The Yomiuri Shimbun With Thursday marking the 74th anniversary of the end of World War II, the number of people who experienced the tragedies of the war has been declining year by year. Amid this situation, a 94-year-old man who was detained in a Siberian labor camp for nearly three years began talking about his harsh experience as a storyteller this year.
“I hope the new era of Reiwa will be peaceful,” he said.
“Three or four people jumped down from a moving freight car. Soviet soldiers suddenly appeared on the rooftop of the car and started firing automatic rifles, and those who got shot fell over one after the other,” said Kinji Murakami of Funabashi, Chiba Prefecture.
Murakami made his debut in July as a storyteller of his wartime experience at the Memorial Museum for Soldiers, Detainees in Siberia, and Postwar Repatriates in Shinjuku Ward, Tokyo, talking about a scene he witnessed over 70 years ago.
This happened in September 1945, when Murakami was transported from Harbin in the former Manchuria (now the northeastern part of China) to Siberia. After the end of the war, some Japanese people who had gotten on the freight car thinking that they would be able to return to Japan noticed that the car was headed in the opposite direction and attempted to flee, but fell under gunfire.
“It was truly hell. I felt the misery of death while worrying about my family, and of defeat in war,” Murakami said.
After graduating from a commercial school, Murakami joined a company affiliated with the South Manchuria Railway Co. and moved to China. In December 1944, Murakami joined the army at age 19. At war’s end, he was detained in the city of Chita in eastern Siberia and forced to work extracting coal in a narrow mine from morning to evening every day.
The only meal provided to the miners was okayu rice porridge with just a few grains of rice. Every morning when he would get up, he would find his fellow detainees dying one after the other.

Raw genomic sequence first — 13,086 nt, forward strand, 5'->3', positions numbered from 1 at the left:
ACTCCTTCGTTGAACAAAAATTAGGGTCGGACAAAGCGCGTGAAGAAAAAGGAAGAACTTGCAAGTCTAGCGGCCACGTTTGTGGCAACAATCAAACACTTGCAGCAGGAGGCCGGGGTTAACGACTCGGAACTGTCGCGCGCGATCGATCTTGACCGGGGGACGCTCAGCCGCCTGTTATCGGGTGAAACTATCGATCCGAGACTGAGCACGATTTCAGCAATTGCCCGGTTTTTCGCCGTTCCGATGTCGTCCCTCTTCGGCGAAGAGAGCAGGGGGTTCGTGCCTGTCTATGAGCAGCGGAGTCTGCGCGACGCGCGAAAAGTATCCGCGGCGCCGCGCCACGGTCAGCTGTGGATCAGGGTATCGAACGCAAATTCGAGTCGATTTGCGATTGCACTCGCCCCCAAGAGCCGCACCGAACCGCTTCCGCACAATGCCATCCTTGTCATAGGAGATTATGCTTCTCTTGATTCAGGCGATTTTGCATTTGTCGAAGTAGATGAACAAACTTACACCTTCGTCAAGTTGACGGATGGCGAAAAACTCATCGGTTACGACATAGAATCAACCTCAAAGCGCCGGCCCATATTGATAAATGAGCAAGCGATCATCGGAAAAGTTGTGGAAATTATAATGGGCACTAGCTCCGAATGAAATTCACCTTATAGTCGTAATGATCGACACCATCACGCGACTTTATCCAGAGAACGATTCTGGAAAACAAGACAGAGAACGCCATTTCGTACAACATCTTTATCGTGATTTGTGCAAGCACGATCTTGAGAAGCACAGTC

“At that time, all I could think about was ‘eat,’ ‘sleep’ and ‘survive.’ I became so indifferent to others that I do not remember the names of the people who died,” Murakami said.
Murakami finally returned to Japan in June 1948, working for an insurance company and other businesses until he reached 70. In February this year, at age 94, he saw a newspaper advertisement for a special exhibition about the detentions in Siberia held at the museum, which he visited. He was asked by a museum official to talk about his experience of detention in Siberia.
Although Murakami had many terrible memories he would have rather not talked about, he accepted the museum’s request, thinking that detention that deprives people of their dignity should not be repeated. In his storytelling, he introduces his own poem, which translates as follows:
“In that extreme Siberian cold, my comrades passed away day after day. With no tears left, I survived those days, without eating or drinking.”
His poem ends with the following lines.
“Today’s happiness is like a dream. I will pass down the tragedy of war to future generations.”
Post-war generations take over
Most war experience storytellers are in their 80s and 90s, so efforts are underway to have members of the post-war generations take over their activities.
In 2016, the National Showa Memorial Museum, which relates the history of the war, and the Historical Materials Hall for the Wounded and Sick Retired Soldiers, both in Chiyoda Ward, Tokyo, began programs to train war storytellers in their 20s to 50s who have not experienced war. A total of 20 people will begin activities as storytellers this autumn.
Post-war storytellers learned about the situation during wartime by listening to people who experienced air raids, the people wounded and sick during the war, and the war dead’s bereaved relatives.